Trampoline trip raises eyebrows
A group of trampolining trampers have found themselves in hot water with Mt Taranaki guardians for the second time in as many years.
Both Taranaki iwi and the Department of Conservation are disappointed a party of trampers assembled a trampoline on the Pouakai Plateau, given the same group was told off in 2011 for having a barbecue on the summit of Mt Taranaki.
In Maori culture the head of important mountains is regarded as tapu or sacred.
On Saturday a group of 17 friends assembled a 140 kilogram Olympic-sized trampoline at the summit of the Pouakai Range for a day.
The "tramp tramp" was the brainchild of 23-year-old New Plymouth man Caleb Millen.
Taranaki Iwi Trust general manager Liana Poutu said the fact that the same group had gone ahead with the "tramp tramp" without contacting iwi or DOC was disappointing.
"Given the insensitivity around the barbecue incident, and it's the same people, it's really disappointing that they've done something like this again and they didn't come to us before they did it," Ms Poutu said.
The Pouakai Range was a culturally sensitive site because it was a maunga (mountain) in its own right - as was the Kaitake Range, she said.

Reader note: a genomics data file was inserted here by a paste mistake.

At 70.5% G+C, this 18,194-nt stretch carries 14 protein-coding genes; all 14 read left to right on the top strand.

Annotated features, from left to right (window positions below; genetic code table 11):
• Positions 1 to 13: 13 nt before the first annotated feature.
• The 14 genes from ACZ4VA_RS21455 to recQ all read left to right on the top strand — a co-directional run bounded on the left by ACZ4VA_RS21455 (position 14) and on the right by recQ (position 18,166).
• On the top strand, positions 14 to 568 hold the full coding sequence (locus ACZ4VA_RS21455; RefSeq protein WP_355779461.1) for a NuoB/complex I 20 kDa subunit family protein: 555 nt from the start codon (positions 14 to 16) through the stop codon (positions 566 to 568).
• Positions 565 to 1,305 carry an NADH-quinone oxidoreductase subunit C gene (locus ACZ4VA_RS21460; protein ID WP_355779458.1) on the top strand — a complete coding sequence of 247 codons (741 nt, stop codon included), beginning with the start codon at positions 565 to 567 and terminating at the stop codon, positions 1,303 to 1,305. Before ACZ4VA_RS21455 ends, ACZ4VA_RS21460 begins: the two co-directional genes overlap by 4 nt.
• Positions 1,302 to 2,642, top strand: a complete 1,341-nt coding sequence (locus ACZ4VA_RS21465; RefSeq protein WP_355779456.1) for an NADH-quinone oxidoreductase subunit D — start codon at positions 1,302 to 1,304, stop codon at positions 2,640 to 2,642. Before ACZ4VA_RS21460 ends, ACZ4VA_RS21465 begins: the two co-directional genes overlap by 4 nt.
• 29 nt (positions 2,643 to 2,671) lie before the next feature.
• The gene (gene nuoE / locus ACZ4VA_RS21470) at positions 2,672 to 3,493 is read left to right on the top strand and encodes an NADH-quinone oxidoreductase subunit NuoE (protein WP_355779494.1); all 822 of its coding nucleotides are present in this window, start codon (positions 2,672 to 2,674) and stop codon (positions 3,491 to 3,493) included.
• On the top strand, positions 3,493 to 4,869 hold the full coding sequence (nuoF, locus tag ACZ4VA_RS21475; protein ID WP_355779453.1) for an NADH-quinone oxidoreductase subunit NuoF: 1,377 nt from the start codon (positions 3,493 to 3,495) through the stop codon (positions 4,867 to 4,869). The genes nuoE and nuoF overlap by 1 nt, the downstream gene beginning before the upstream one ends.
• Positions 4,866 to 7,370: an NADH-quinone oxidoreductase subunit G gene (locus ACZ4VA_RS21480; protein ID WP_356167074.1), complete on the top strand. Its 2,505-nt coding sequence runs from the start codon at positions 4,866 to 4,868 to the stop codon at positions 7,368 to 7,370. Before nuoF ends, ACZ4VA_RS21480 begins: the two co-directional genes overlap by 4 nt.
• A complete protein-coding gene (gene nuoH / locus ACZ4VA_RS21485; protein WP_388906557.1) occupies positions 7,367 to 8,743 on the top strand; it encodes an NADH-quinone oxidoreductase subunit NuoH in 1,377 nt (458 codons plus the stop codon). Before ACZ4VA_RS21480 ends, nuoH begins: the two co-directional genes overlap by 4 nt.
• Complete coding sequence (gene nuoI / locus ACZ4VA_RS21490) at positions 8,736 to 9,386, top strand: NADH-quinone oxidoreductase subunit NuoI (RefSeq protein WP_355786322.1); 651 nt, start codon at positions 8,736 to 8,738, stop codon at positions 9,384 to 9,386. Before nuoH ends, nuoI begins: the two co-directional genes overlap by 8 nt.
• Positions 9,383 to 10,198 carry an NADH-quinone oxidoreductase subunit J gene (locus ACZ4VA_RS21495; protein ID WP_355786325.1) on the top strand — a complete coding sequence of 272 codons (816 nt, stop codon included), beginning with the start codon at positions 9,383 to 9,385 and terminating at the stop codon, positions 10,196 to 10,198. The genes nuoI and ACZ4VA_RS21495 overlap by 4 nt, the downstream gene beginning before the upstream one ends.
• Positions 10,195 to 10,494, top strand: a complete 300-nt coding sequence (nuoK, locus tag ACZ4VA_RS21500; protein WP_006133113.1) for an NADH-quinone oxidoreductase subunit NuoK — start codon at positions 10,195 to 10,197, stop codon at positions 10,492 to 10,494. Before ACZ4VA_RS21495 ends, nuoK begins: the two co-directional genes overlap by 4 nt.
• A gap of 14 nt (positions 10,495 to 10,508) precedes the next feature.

Taranaki Iwi Trust would prefer to be notified if potentially culturally insensitive activities were carried out in the park, she said.
"They obviously haven't learnt anything from the last episode."
Mr Millen said they checked the Pouakai tracks fact sheet and saw no information about prohibited activities.
"So we assumed, obviously somewhat wrongly, it wouldn't be an issue," Mr Millen said.
He said the group thought it would not be offensive because they were on the Pouakai Plateau not the Pouakai summit.
"We obviously thought that this was a huge step down in terms of possibly being offensive."
The group were careful not to disturb the environment and removed broken glass they found when they left the Pouakai Plateau, he said. What was of greater concern was people drinking alcohol and littering on the Pouakai Range.
Department of Conservation Taranaki spokeswoman Kay Davies said the group should have consulted the necessary parties before embarking on the "tramp tramp".
"Just like last time we would really encourage them to come in and talk about it," Ms Davies said.
If anyone was thinking of doing anything out of the ordinary in Egmont National Park DOC would like to be notified first, she said.
"Then we can go through any potential conflicts there might be."
On Sunday a French paraglider launched himself from the summit of Mt Taranaki and crash-landed at the North Egmont visitor centre. Ms Poutu said without knowing the exact details of the paraglider incident she couldn't say whether it was culturally appropriate or not.
Taranaki Daily News